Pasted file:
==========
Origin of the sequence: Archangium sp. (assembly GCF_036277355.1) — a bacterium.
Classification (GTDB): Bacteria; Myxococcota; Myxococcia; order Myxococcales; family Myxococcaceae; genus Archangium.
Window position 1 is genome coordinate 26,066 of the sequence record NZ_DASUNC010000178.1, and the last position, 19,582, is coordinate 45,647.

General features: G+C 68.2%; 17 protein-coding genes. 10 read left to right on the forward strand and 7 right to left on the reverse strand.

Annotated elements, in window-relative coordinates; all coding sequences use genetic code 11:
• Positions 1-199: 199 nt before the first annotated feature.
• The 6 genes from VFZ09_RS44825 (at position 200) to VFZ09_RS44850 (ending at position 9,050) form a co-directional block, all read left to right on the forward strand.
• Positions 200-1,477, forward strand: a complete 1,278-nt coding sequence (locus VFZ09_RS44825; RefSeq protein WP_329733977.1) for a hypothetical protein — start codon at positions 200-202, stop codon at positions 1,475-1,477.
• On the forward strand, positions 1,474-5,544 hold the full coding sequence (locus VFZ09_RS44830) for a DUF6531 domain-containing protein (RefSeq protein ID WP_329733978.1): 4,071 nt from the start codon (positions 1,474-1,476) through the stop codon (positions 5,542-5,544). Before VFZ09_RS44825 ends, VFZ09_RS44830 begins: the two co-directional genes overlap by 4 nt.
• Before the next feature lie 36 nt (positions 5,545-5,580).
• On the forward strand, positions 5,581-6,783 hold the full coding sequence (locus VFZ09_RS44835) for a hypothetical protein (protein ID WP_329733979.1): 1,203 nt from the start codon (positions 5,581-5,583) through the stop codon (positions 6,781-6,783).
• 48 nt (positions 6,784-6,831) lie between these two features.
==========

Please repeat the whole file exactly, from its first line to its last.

Origin of the sequence: Archangium sp. (assembly GCF_036277355.1) — a bacterium.
Classification (GTDB): Bacteria; Myxococcota; Myxococcia; order Myxococcales; family Myxococcaceae; genus Archangium.
Window position 1 is genome coordinate 26,066 of the sequence record NZ_DASUNC010000178.1, and the last position, 19,582, is coordinate 45,647.

General features: G+C 68.2%; 17 protein-coding genes. 10 read left to right on the forward strand and 7 right to left on the reverse strand.

Annotated elements, in window-relative coordinates; all coding sequences use genetic code 11:
• Positions 1-199: 199 nt before the first annotated feature.
• The 6 genes from VFZ09_RS44825 (at position 200) to VFZ09_RS44850 (ending at position 9,050) form a co-directional block, all read left to right on the forward strand.
• Positions 200-1,477, forward strand: a complete 1,278-nt coding sequence (locus VFZ09_RS44825; RefSeq protein WP_329733977.1) for a hypothetical protein — start codon at positions 200-202, stop codon at positions 1,475-1,477.
• On the forward strand, positions 1,474-5,544 hold the full coding sequence (locus VFZ09_RS44830) for a DUF6531 domain-containing protein (RefSeq protein ID WP_329733978.1): 4,071 nt from the start codon (positions 1,474-1,476) through the stop codon (positions 5,542-5,544). Before VFZ09_RS44825 ends, VFZ09_RS44830 begins: the two co-directional genes overlap by 4 nt.
• Before the next feature lie 36 nt (positions 5,545-5,580).
• On the forward strand, positions 5,581-6,783 hold the full coding sequence (locus VFZ09_RS44835) for a hypothetical protein (protein ID WP_329733979.1): 1,203 nt from the start codon (positions 5,581-5,583) through the stop codon (positions 6,781-6,783).
• 48 nt (positions 6,784-6,831) lie between these two features.